…but on my fourth night there I spotted my own boss Aidan Kavanagh, the author of the horror blockbusters, performing a wild, loose-jointed dance out of time with the music. I couldn’t see very well – amongst all those bodies lit by that feverish light – and at first I thought with some alarm that his usually sober, anodyne clothes had given way to an eau de nil waistcoat and little else, but I realised immediately afterwards – with only a modicum of relief – that only his arms were in fact bare albeit to the shoulder: that is, he was as usual wearing a shirt and tie (apricot and bottle green respectively) beneath the eau de nil waistcoat, but it was a strange kind of shirt comprising only a shirt front. I wondered if he wore the same model to the faculty and determined to have a good look next time I met him in the Taylorian to ascertain whether or not his shirtsleeves were visible beneath his jacket cuffs. (pgs. 116-117)

Heart remains my favourite of the three Marías novels I’ve read so far, but there is much to enjoy in All Souls. Once again, particular images and passages recur and reverberate throughout the novel in a slightly different context each time: a woman glanced in passing; a hand tugging at a companion’s sleeve; the light of a fickle, mellow moon…there are many more.

There is some wonderful writing here too, not least in the narrator’s recollection of a chance encounter with a woman one night. Never before has Didcot railway station sounded more atmospheric or romantic.

In England strangers rarely talk to each other, not even on trains or during long waits, and the night silence of Didcot station is one of the deepest I’ve ever known. The silence seems even deeper when broken by voices or by isolated, intermittent noises, the screech of a wagon, for example, that suddenly and enigmatically moves a few yards then stops, or the unintelligible cry of a porter whom the cold wakes from a short nap (rescuing him from a bad dream), or the abrupt, distant thud of crates that the invisible hands quite gratuitously decide to shift despite the complete absence of any urgency, at a time when everything seems infinitely postponable… (pg. 15)

For alternative views of All Souls, which I read for Richard and Stu’s Spanish Lit Month, here are links to reviews by Richard (Caravana de recuerdos), Seamus (Vapour Trails) and Victoria (Tales from the Reading Room).

Please feel free to comment on All Souls, Marías or any of his novels, all are welcome – I’m convinced I want to read pretty much everything he has ever written.

All Souls is published in the UK by Penguin Modern Classics. Source: personal copy. Book 1/20, #TBR20 round 2.

Things Look Different in the Light by Medardo Fraile (review)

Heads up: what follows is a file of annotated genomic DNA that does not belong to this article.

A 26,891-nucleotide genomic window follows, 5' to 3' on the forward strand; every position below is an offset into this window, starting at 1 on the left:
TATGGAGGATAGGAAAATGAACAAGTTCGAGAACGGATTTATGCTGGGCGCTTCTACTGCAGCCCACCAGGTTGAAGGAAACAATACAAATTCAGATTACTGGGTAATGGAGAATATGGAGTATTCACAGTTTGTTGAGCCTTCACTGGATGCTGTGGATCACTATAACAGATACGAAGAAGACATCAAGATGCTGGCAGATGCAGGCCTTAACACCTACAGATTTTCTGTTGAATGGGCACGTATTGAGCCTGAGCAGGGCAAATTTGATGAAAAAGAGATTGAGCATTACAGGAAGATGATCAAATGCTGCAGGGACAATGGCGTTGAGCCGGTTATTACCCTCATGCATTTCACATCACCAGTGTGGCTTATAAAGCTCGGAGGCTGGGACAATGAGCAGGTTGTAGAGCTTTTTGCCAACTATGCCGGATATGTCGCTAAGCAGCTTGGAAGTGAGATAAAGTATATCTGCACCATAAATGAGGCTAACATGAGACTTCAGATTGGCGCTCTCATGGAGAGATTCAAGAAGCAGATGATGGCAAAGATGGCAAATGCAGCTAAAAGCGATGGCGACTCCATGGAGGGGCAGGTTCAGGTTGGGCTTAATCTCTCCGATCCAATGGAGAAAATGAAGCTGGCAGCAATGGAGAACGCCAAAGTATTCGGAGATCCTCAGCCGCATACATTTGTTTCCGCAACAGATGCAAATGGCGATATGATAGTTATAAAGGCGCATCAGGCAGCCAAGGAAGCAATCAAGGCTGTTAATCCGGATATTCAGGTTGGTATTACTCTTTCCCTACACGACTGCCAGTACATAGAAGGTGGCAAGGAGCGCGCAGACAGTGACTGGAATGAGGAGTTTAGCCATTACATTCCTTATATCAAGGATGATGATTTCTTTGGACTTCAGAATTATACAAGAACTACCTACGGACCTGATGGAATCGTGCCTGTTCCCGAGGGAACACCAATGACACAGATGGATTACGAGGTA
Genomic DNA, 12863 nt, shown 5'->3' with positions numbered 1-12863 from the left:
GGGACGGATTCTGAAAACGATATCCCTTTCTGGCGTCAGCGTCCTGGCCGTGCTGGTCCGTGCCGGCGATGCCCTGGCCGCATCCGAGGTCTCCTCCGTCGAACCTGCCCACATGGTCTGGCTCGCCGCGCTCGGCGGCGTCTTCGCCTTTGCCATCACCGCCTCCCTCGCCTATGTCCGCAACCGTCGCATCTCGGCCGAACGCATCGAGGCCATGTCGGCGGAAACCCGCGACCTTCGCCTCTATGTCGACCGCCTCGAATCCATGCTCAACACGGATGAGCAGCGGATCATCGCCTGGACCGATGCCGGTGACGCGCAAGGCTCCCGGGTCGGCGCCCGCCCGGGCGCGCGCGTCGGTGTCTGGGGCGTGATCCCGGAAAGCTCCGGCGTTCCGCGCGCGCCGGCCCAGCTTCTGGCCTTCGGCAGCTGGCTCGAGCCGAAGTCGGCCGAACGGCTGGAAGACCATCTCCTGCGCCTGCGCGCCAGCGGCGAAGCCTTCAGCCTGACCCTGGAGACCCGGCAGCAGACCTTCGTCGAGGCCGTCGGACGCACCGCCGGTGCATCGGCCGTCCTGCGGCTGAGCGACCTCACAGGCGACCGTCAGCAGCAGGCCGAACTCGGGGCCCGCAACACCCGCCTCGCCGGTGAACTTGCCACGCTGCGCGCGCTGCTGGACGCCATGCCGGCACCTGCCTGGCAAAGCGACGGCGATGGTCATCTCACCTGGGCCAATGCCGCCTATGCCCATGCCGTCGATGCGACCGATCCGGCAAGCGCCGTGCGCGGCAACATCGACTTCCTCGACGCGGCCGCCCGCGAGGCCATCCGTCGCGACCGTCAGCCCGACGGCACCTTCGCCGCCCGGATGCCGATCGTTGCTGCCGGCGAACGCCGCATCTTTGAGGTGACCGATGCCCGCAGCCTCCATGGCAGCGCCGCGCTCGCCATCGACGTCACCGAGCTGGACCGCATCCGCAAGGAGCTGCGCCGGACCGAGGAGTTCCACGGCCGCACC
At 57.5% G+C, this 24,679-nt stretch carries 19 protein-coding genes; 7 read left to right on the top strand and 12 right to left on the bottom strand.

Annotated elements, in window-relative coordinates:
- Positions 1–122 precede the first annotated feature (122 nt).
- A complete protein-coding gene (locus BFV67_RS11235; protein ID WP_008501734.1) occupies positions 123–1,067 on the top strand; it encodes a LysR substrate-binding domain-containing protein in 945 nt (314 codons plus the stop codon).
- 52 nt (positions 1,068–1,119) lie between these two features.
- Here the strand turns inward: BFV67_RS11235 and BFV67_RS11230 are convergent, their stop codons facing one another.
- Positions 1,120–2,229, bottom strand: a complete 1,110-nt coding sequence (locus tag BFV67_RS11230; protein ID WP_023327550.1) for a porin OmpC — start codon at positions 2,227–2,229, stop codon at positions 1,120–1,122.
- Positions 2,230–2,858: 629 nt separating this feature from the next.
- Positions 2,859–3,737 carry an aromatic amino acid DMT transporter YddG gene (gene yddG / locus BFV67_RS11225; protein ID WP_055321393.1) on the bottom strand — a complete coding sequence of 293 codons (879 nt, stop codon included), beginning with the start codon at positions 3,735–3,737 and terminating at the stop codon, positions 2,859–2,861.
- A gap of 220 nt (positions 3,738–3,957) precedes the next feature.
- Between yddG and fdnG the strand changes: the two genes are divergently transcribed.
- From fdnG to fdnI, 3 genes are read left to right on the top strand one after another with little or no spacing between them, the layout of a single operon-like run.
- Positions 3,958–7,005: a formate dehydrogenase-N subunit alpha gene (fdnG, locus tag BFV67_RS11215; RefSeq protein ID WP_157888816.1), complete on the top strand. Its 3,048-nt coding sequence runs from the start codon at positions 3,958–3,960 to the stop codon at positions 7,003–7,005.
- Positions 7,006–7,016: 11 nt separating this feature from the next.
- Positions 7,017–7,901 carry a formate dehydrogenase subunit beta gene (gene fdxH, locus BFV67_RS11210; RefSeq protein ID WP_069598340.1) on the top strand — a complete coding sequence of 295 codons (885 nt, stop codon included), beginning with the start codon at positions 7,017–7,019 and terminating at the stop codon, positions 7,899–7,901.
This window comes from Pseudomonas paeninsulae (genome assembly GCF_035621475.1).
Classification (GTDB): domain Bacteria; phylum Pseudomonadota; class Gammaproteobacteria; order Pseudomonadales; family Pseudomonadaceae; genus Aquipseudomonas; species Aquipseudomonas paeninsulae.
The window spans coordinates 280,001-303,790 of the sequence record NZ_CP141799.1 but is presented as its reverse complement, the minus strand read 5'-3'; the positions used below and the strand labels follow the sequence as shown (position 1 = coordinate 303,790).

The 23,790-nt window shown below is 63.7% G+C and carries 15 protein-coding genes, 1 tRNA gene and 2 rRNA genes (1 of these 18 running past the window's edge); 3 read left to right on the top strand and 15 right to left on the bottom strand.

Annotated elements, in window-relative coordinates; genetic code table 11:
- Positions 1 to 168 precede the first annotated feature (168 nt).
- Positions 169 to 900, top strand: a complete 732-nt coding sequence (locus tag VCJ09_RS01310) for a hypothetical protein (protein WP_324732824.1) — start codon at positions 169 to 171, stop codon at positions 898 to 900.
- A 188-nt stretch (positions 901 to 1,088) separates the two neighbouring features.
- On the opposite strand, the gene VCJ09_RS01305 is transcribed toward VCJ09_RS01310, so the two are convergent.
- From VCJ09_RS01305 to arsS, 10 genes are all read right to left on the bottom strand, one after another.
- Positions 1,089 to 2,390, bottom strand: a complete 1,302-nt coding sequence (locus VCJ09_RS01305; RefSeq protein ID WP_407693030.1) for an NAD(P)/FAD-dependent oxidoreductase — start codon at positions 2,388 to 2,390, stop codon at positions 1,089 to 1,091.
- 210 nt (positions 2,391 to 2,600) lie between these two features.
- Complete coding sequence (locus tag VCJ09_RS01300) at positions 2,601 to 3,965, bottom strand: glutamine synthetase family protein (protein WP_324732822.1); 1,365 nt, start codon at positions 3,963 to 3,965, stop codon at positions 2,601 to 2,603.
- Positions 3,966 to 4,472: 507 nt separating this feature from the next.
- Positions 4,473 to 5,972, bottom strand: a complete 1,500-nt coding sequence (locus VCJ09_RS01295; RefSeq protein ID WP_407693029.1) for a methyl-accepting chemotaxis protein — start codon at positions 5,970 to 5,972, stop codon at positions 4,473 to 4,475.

Medardo Fraile, an eminent Spanish writer of short stories, was born in Madrid in 1925. Following a period of work in the theatre, he turned to short-story writing and his first collection of stories was published in Spanish in 1954. In the 1960s, he left Spain for the UK eventually settling in Scotland to teach at the University of Strathclyde. Things Look Different in the Light consists of twenty-nine of his stories taken from a range of collections first published between 1954 and 2010. This book represents the first selection of Fraile’s stories to be translated into English and what a little gem it is.

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Several of Fraile’s stories focus on the everyday: small occurrences that take on a level of significance; fleeting moments with the power to resonate and live long in the memory.

In Restless Eye, we follow a married couple over the course of one Saturday night. As they walk home from the cinema, the woman seems happy yet wistful, ‘filled by a pleasant sensation, by the playful, flickering flame of a vague desire, the savour of a different world, a world of carefree amusing people.’ As the couple approach their apartment, the woman hears the footsteps of a lone man following close behind. While her husband unlocks the door, she grasps the grille of the street door and looks out towards the pavement. It is as if she is transfixed by the sight of this stranger. He seems to represent a sense of freedom, excitement, perhaps even danger…something different to life with her husband:

The man following behind passed at precisely that moment. He was a dark, stocky young man, who, oblivious to her presence, glanced casually in through the door. She was standing motionless behind the grille, nonchalant, apparently distracted, a glint of boldness and fear in her restless eyes, following the man as he passed, following the wake left behind by his slow, deliberate swaying walk, by the sound of his sudden rasping cough. She felt the cold iron beneath her hand and saw the closed door. There was Saturday striding off down the street. She realized that her husband was holding the glass-panelled door open for her to pass… (pg 105)

Fraile manages to convey a range of moods through his stories. Several are sad or melancholy in tone. In other stories the mood shifts from one moment to the next; what starts as a happy occasion turns into an uncomfortable one. In Berta’s Presence, the opening story in this collection, a young man, Jacobo, is visiting friends as they celebrate their baby’s first birthday. The baby likes Jacobo, and she gurgles away as he produces a box of sweets from his pocket. But the situation changes when a young woman named Berta joins the gathering. Berta is imaginative and assured – she knows how to talk to children. Her mere presence appears to disturb Jacobo’s equilibrium; he worries that his efforts to amuse the baby will seem stilted and pointless by comparison.